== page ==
How to Develop a Link-Building Strategy in 5 Steps
Sheryl Simonitis

Link building is the secret sauce to search engine optimization. It is one of the most important factors in how search engines rank a website and its pages. Link building can be accomplished through a number of different means, but there are some key ingredients that need to be part of any successful link-building strategy.

Step #1: Find the right audience.

First and foremost, you want to ensure that links to your site are in line with your content. At the heart of link building is one key strategy: You want to place links to your pages and content in thoughtful, relevant places that make sense to your audience and the audiences of other websites. For example, if you have an article on coffee beans, you’ll want to place it on websites that cater to coffee lovers. Think about taking that one step further, too. Seek out placement on the sites of coffee bloggers, coffee manufacturers, and coffee aficionados.

Many not-so-savvy marketers thought they could generate a lot of links quickly by utilizing link farms — and they ended up losing in the long run. Their attempt to game Google’s algorithm is the reason that the Penguin update was born. Google introduced this update to penalize folks who were using the latest tricks, gimmicks, and link farms to create artificial site popularity.

There are a whole host of options for link placement, but to achieve success, you need to understand which sites are most valuable — to your target audience and ultimately your SEO strategy. You can then target those sites and structure your outreach effectively.

Step #2: Do your homework.

First, research your competitors, and see who is linking to their sites. There are a number of tools out there that can help you with this research. Ahrefs and MajesticSEO are very popular. Ahrefs is a favorite, as it will not only help you learn where links are from, but can also provide insights into the quality of links. MajesticSEO has a number of different tools within its site. One of these, Site Explorer, is a simple tool that shares backlinks and referring domains for any domain that you enter. There are many more out there, too. They all offer different tools to help you understand your competitors’ link structures and where they are getting their links.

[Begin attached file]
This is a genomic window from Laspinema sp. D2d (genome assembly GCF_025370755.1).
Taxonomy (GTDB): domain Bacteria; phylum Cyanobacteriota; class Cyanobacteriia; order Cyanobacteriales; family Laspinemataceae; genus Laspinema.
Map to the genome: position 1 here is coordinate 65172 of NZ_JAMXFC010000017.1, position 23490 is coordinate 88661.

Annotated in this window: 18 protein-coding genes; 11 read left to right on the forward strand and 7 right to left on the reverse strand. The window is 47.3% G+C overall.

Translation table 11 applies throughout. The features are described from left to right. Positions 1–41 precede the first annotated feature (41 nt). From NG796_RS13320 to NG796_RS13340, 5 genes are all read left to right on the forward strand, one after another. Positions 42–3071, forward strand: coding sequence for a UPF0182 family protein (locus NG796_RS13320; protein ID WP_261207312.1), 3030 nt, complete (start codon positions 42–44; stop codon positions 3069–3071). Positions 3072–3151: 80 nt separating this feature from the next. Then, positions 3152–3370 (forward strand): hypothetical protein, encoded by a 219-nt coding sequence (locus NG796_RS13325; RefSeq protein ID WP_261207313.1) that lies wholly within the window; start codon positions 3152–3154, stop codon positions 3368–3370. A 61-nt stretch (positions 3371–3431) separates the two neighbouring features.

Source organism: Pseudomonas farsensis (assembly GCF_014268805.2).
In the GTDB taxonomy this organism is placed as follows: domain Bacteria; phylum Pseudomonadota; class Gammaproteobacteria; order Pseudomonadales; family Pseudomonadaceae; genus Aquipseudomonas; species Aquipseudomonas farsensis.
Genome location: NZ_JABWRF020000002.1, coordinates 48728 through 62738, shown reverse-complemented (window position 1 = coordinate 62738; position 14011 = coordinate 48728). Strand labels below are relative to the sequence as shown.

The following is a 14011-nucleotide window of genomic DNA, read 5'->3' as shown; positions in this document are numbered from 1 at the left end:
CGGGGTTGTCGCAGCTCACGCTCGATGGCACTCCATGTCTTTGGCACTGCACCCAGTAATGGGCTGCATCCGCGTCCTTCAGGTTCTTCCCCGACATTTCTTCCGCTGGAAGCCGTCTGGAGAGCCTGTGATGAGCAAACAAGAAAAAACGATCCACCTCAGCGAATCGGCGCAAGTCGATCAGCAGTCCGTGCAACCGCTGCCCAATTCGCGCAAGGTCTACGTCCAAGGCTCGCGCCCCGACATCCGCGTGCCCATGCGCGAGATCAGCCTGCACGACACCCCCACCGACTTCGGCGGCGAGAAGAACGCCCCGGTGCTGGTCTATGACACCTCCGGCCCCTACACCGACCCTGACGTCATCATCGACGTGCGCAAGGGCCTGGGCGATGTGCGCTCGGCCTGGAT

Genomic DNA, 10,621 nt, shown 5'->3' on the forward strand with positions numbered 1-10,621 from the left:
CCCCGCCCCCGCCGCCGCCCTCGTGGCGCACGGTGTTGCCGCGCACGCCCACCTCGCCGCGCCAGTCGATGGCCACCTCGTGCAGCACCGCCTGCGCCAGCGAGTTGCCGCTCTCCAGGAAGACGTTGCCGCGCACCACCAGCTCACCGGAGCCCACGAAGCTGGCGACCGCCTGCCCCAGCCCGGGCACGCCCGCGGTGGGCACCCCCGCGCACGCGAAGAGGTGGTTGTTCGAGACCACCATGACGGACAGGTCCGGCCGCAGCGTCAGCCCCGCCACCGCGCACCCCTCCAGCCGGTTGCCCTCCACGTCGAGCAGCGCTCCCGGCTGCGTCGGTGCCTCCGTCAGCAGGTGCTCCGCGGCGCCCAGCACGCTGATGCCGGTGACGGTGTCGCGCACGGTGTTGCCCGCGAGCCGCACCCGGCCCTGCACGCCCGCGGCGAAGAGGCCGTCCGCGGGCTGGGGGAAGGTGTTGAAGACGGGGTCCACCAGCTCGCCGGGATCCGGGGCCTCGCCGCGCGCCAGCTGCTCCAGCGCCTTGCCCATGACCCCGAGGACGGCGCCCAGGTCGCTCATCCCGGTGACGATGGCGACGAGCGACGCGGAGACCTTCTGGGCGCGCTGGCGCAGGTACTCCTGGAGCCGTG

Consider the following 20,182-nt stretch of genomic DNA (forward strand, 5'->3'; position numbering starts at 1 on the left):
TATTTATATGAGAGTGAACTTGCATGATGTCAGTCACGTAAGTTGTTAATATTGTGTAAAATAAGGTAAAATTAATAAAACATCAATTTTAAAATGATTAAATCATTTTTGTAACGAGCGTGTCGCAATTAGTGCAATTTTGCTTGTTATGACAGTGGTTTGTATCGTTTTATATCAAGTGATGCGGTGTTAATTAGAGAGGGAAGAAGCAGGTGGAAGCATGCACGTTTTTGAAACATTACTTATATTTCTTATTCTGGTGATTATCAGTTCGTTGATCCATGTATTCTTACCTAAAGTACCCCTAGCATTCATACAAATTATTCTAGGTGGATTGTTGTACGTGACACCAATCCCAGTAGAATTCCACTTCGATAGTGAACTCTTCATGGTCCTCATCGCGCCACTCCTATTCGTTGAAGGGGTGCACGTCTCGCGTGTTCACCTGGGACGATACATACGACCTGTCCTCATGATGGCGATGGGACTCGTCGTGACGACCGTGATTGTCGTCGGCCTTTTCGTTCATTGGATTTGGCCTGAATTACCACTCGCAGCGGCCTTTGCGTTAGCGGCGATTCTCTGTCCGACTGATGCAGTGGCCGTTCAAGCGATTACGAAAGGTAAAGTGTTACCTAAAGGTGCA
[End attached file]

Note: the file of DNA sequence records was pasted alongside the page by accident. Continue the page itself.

Once you start using a tool, stay consistent. Various tools measure different things, and if you are switching between them, you won’t be able to compare apples to apples. Throughout your link-building research, SeoMoz toolbar is an essential resource — and it’s also a great way to view key SEO metrics while you browse the Web. It is especially useful for providing a quick snapshot of competitors, potential partners, or outlets.  

Step #3: Devise a plan.

After you know the number of backlinks a competitor has, you can build a targeted strategic plan to outperform that company. It is very important to set goals and measure progress!

Come up with a list of sites whose audiences overlap with yours. Be thoughtful — and also creative. If you have an infographic on popular baby names, you could place it on sites that cater to expectant parents, and also on genealogy sites, graphic design sites, and even (anticipating your prospective future audience) ob-gyn sites. Links to your site need to be valuable and relevant, but that doesn’t mean they can’t also be numerous and diverse.

Step #4: Consider a content strategy.

One link-building tool that can be very helpful — although not essential — is good content. This strategy is an example of good karma at work. You create valuable content for a site whose audience will appreciate it. That site can then post the content and link back to your site. You win because you get a link to your site. The other site wins because it gets valuable content. And audiences win because they get to discover new and valuable resources: the original site and, now, yours.

While this practice positions your strategy nearer to content marketing than strict link building, it can yield many of the same benefits. Assets for your content strategy can include (but are not limited to):



  • Data




  • Charts




  • Editorial content




  • Images



If you decide to produce content, keep in mind that it needs to be rich and valuable. Having content for content’s sake will not help your link-building strategy. You need to provide real, unique, and measurable value for the consumer.

Step #5: Put it all together.

Once you have your idea mapped out, brainstorm who would find this info the most valuable. Just as in the coffee and baby-name examples above, you should think outside the box to identify different types of websites that will find your page/website/content valuable.

Make a list of potential targets that you want reach out to, and find their contact info. There are sites out there that can also help you locate info. A popular one is who.is.

In this post-Penguin era, not all links are created equal. Paid links, submission sites, and link farms will result in a penalty. High-quality, relevant, and valuable inbound links will grow your Google rankings, brand awareness, and revenue. Proper link building will always be an effective way to improve your Google rankings. It will also help your site become better — and better known.